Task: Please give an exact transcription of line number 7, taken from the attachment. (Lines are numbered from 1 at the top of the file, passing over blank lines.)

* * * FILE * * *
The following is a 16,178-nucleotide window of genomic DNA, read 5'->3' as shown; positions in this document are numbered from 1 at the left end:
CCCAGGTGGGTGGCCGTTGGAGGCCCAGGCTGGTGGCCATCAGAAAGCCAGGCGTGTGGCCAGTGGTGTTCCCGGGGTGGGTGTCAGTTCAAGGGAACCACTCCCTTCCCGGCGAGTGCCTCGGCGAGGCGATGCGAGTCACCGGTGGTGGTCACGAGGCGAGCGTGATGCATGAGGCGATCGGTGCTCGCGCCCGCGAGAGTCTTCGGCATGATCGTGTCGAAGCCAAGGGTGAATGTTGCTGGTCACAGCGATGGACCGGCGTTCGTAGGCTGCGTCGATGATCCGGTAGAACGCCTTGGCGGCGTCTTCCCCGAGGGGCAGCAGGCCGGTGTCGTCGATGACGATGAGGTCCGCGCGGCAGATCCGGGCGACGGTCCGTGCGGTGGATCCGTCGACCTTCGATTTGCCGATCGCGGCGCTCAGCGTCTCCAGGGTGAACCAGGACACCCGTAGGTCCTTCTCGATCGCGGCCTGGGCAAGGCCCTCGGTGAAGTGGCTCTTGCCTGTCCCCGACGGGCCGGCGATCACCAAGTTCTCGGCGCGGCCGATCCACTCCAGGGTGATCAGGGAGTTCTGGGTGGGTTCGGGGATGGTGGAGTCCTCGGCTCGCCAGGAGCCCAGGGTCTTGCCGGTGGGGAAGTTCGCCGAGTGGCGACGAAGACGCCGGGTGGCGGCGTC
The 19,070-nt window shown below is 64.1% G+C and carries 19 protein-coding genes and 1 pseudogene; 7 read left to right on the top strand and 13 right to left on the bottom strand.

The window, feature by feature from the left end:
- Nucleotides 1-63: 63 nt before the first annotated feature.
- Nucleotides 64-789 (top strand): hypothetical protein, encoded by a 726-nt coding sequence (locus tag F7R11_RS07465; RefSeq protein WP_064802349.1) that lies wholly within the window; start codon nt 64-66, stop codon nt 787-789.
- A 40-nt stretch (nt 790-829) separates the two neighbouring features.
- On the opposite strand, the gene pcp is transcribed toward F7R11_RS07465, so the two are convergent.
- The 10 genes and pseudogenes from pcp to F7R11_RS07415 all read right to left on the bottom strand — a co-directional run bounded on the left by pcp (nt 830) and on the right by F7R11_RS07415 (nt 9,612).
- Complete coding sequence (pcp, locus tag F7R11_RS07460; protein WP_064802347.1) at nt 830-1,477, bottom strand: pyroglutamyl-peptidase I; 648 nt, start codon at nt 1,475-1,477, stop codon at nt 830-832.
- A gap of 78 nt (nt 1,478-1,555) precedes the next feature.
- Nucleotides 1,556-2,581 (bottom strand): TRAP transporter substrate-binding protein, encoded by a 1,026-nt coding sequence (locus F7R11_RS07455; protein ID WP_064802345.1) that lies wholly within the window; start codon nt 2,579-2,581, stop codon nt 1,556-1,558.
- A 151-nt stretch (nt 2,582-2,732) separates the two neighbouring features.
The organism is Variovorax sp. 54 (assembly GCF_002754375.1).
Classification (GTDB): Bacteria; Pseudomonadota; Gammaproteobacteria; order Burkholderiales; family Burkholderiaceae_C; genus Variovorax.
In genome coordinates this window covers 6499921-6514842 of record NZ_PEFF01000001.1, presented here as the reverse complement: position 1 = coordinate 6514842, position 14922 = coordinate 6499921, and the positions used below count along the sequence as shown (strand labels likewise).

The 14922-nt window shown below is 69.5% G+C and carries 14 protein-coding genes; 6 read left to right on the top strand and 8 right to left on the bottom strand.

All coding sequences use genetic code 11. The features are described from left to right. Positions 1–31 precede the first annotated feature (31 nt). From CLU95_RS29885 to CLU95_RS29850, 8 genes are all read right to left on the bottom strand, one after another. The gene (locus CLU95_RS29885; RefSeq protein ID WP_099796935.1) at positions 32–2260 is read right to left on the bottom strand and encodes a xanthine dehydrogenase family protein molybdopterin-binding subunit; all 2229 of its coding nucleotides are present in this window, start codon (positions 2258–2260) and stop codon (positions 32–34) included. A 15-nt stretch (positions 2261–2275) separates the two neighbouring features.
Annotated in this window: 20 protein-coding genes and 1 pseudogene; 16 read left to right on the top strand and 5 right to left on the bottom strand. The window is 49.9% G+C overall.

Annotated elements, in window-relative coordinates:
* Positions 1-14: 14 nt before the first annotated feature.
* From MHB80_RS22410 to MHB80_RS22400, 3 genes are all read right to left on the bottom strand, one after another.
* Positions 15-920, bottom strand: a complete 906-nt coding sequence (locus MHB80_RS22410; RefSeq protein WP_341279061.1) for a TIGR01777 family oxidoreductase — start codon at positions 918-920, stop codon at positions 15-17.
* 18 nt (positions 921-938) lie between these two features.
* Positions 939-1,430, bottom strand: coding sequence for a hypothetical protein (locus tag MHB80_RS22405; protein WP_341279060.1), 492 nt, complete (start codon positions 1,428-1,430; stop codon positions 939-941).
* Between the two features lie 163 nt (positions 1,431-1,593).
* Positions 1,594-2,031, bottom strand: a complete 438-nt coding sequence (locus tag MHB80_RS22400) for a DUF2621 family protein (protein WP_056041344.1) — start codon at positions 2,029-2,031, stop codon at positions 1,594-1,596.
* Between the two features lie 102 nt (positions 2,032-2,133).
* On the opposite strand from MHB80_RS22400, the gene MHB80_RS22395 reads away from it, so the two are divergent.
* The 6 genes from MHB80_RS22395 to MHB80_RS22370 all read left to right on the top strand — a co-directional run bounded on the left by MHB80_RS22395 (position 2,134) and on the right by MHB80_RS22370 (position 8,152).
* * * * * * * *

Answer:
- A 40-nt stretch (nt 790-829) separates the two neighbouring features.